[SciPy-dev] genetic algorithm, number theory, filterdesign,zerofinding

pearu at scipy.org pearu at scipy.org
Thu Apr 11 15:21:32 CDT 2002

On Thu, 11 Apr 2002, Chuck Harris wrote:

> > > Hmm... f2py handles this?
> > 
> > Yes, it does (cblas,clapack are wrapped with f2py, for example). The
> > signature files may look Fortran but there is actually only little
> > difference in wrapping Fortran or C functions. And there are some  
> > additional hooks available for the signature files that ease 
> > overcoming
> Signature file?

Basically, f2py can read Fortran sources and extract from them relevant
information (arguments, types, etc.) that are needed for calling Fortran
functions from C (or from Python as in the final layer). This information
(the signatures of functions) is saved in the so-called signature files or
.pyf files using Fortran 90 syntax (take a look at some .pyf files in
SciPy tree).

For C functions, one has to create these signature files manually taking
into account the correspondance between C and Fortran types
(e.g. Fortran real*8 is C double, etc). 

And f2py constructs a Python extension module based on the information in
signature files. If requested it can compile and build it all in one

> > these small differences (intent(c), fortranname, callstatement,
> > callprotoargument etc. statements).
> > Of course, I am assuming that C functions do not use 
> > complicated struct's,
> > except the complex one.
> Root finders are pretty basic. Looks like the standard call for all of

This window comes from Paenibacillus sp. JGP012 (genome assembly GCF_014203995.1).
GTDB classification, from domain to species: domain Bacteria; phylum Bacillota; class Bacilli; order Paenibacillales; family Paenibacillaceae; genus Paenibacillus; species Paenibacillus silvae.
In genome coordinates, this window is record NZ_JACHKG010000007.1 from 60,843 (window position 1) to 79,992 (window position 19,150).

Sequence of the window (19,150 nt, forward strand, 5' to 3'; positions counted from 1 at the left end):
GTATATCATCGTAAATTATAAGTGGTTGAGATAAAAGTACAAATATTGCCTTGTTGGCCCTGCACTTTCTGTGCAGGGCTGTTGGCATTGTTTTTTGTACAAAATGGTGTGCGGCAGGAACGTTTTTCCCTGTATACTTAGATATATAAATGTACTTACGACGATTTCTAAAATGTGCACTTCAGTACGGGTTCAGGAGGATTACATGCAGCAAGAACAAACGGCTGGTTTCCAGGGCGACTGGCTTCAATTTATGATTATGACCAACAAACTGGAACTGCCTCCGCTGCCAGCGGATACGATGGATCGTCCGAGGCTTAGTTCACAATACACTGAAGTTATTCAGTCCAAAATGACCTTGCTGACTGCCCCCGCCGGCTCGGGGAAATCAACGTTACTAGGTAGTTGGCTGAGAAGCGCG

> them would be:
> solve(f,a,b,args=(),xtol=default,maxiter=default)
> with a (python) float return. a,b,xtol should be double, or converted
> to double. maxiter is integer, and f returns double to the C routine.
> There is a disagreement between say, fsolve and bisection, where one
> has the named argument xtol, and the other tol. How should this be
> resolved?

If the meaning is the same, we should stick to the same name.
I would prefer tol.

> I could probably just look at the wrapper for fsolve and make a few
> changes, eh?

Wrapper of hybrd is pretty complicated because the Fortran function
hybrd is complicated.

In your case you can just write a normal C function, say

double solve((void*)() f,double a,double b,double xtol,int maxiter) {
 /* do your stuff here */

and the corrsponding Fortran signature looks like the following

function solve(f,a,b,xtol,maxiter) result (x)
  external f
  double precision f,solve
  fortranname solve
  intent(c) solve
  double precision intent(in,c) :: a,b
  double precision intent(in,c),optional :: xtol = 1e-12
  integer intent(in,c),optional :: maxiter = 100
end function solve

and the Python signature of the wrapper function that f2py generates looks
like the following

def solve(f,a,b,xtol=1e-12,maxiter=100):
    # do your stuff here

If the Fortran signature is saved in a file foo.pyf and C function is
saved in a file foo.c, then calling

  f2py -c foo.pyf foo.c -m bar

will construct and build extension module bar.so into the current
directory. And you can do, for example

>>> import bar
>>> bar.solve(lambda x:1-x**2,0,2)

Be warned that I skipped some details like extra arguments and
callback functions and there may be minor typos, but the purpose was to
give a quick and general overview of how you can wrap C functions with


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